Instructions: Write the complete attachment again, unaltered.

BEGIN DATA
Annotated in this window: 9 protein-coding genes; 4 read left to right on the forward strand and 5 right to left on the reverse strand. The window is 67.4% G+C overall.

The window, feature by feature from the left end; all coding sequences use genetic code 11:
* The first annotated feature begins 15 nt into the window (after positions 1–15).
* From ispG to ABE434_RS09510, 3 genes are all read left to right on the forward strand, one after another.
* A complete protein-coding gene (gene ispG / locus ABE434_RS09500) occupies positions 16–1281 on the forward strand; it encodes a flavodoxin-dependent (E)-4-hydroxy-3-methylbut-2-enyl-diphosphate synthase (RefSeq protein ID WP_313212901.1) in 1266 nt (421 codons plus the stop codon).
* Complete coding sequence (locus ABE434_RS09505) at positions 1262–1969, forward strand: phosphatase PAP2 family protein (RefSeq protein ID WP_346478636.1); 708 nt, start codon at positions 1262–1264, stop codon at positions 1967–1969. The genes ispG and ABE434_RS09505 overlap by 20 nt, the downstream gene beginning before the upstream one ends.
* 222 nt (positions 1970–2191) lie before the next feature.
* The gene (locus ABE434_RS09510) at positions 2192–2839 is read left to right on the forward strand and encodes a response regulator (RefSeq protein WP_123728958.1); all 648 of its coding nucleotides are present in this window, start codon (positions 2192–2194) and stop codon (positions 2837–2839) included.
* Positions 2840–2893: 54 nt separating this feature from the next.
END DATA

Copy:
Annotated in this window: 9 protein-coding genes; 4 read left to right on the forward strand and 5 right to left on the reverse strand. The window is 67.4% G+C overall.

The window, feature by feature from the left end; all coding sequences use genetic code 11:
* The first annotated feature begins 15 nt into the window (after positions 1–15).
* From ispG to ABE434_RS09510, 3 genes are all read left to right on the forward strand, one after another.
* A complete protein-coding gene (gene ispG / locus ABE434_RS09500) occupies positions 16–1281 on the forward strand; it encodes a flavodoxin-dependent (E)-4-hydroxy-3-methylbut-2-enyl-diphosphate synthase (RefSeq protein ID WP_313212901.1) in 1266 nt (421 codons plus the stop codon).
* Complete coding sequence (locus ABE434_RS09505) at positions 1262–1969, forward strand: phosphatase PAP2 family protein (RefSeq protein ID WP_346478636.1); 708 nt, start codon at positions 1262–1264, stop codon at positions 1967–1969. The genes ispG and ABE434_RS09505 overlap by 20 nt, the downstream gene beginning before the upstream one ends.
* 222 nt (positions 1970–2191) lie before the next feature.
* The gene (locus ABE434_RS09510) at positions 2192–2839 is read left to right on the forward strand and encodes a response regulator (RefSeq protein WP_123728958.1); all 648 of its coding nucleotides are present in this window, start codon (positions 2192–2194) and stop codon (positions 2837–2839) included.
* Positions 2840–2893: 54 nt separating this feature from the next.